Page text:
In 1971, the members of the CCD reached a consensus on a draft convention on bacteriological (biological) and toxin weapons. The General Assembly commended the Convention on the Prohibition of the Development, Production and Stockpiling of Bacteriological (Biological) and Toxin Weapons and on their Destruction (Convention on Bacteriological Weapons) by its resolution 2826 (XXVI) of 16 December 1971. The discussion on the prohibition of chemical weapons nevertheless continued in the CCD (A/8457 (DC/234)) and in the First Committee (A/8574). Upon recommendation of the First Committee, the General Assembly adopted resolution 2827 A (XXVI) on 16 December 1971, by which it requested the CCD to continue, as a matter of priority, its negotiations on the issue of chemical weapons and noted with satisfaction that the Convention on Bacteriological Weapons contained an undertaking to negotiate in good faith to reach an effective prohibition of chemical weapons. In its resolution 2827 B (XXVI) of the same day, the General Assembly urged all States to undertake, pending agreement on the complete prohibition of chemical weapons and their destruction, to refrain from any further development, production or stockpiling.
The discussions on the issue of chemical weapons continued at the CCD and in the General Assembly between 1972 and 1978, the General Assembly reiterating every year its request that the Conference continue the negotiations as a matter of high priority (see resolutions 2933 (XXVII) of 29 November 1972, 3077 (XXVIII) of 6 December 1973, 3256 (XXIX) of 9 December 1974, 3465 (XXX) of 11 December 1975, 31/65 of 10 December 1976 and 32/77 of 12 December 1977).
In 1978, at its tenth special session devoted to disarmament, the General Assembly established a Disarmament Commission, a deliberative body and subsidiary organ of the Assembly composed of all Member States and a successor of the Disarmament Commission originally established in 1952. It was decided that the Disarmament Commission should, inter alia, consider the elements of a comprehensive programme for disarmament, to be submitted to the Assembly and, through it, to a new Committee on Disarmament, succeeding to the Conference of the Committee on Disarmament as the negotiating body. It was further agreed that the Committee on Disarmament would be open to all nuclear-weapon States, and 32 to 35 other States and that membership would be reviewed at intervals. (See resolution S-10/2 of 30 June 1978).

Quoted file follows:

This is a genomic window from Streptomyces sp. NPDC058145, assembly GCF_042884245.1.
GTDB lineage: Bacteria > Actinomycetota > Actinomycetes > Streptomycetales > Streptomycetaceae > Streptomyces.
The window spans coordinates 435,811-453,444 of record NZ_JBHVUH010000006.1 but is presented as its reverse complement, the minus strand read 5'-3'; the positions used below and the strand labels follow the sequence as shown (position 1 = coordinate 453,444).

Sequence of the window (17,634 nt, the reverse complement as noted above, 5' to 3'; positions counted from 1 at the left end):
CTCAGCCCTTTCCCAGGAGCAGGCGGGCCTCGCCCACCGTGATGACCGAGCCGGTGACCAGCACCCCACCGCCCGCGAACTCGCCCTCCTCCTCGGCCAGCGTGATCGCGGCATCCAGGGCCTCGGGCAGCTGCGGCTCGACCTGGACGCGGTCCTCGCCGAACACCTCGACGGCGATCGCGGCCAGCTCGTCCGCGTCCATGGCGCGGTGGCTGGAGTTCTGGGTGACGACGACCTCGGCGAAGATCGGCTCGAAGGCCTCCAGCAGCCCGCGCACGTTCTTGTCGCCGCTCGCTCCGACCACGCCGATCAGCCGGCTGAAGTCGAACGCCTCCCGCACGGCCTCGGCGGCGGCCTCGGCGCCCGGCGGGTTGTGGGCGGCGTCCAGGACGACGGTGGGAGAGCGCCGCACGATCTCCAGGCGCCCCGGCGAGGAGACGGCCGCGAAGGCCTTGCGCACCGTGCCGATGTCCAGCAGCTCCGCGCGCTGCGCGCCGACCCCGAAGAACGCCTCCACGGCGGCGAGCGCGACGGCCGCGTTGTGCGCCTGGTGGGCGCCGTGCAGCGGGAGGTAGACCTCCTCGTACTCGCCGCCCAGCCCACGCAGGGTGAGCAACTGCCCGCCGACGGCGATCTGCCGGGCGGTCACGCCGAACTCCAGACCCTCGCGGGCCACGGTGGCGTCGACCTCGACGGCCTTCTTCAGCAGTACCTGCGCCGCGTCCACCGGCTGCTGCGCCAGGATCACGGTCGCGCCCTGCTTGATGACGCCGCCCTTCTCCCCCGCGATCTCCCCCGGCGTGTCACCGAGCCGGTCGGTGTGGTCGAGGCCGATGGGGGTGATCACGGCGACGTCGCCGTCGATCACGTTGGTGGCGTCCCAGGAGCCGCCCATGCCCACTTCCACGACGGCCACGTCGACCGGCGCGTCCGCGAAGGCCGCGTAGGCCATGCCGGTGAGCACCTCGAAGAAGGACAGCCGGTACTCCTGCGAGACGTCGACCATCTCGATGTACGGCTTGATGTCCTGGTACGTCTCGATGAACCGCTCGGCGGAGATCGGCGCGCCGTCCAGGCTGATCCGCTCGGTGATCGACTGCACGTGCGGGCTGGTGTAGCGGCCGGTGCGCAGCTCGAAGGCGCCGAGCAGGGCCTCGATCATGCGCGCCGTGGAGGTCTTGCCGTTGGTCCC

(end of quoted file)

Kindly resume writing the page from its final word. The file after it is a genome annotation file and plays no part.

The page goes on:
The Committee on Disarmament devoted a major part of its deliberations in 1979 to the elaboration of an agreement on the prohibition of chemical weapons. While no agreement was reached, the United States and the Union of Soviet Socialist Republics (USSR) submitted a joint report on their bilateral negotiations on the issue, assuring that they would exert their best efforts to complete the negotiations and present a joint initiative as soon as possible (see A/34/27 and Corr.1). On 11 December 1979, following the discussion of the issue in the First Committee, the General Assembly adopted resolution 34/72, by which it expressed regret that no agreement had been elaborated and urged the Committee on Disarmament to undertake negotiations on such an agreement at the beginning of its next session as a matter of high priority.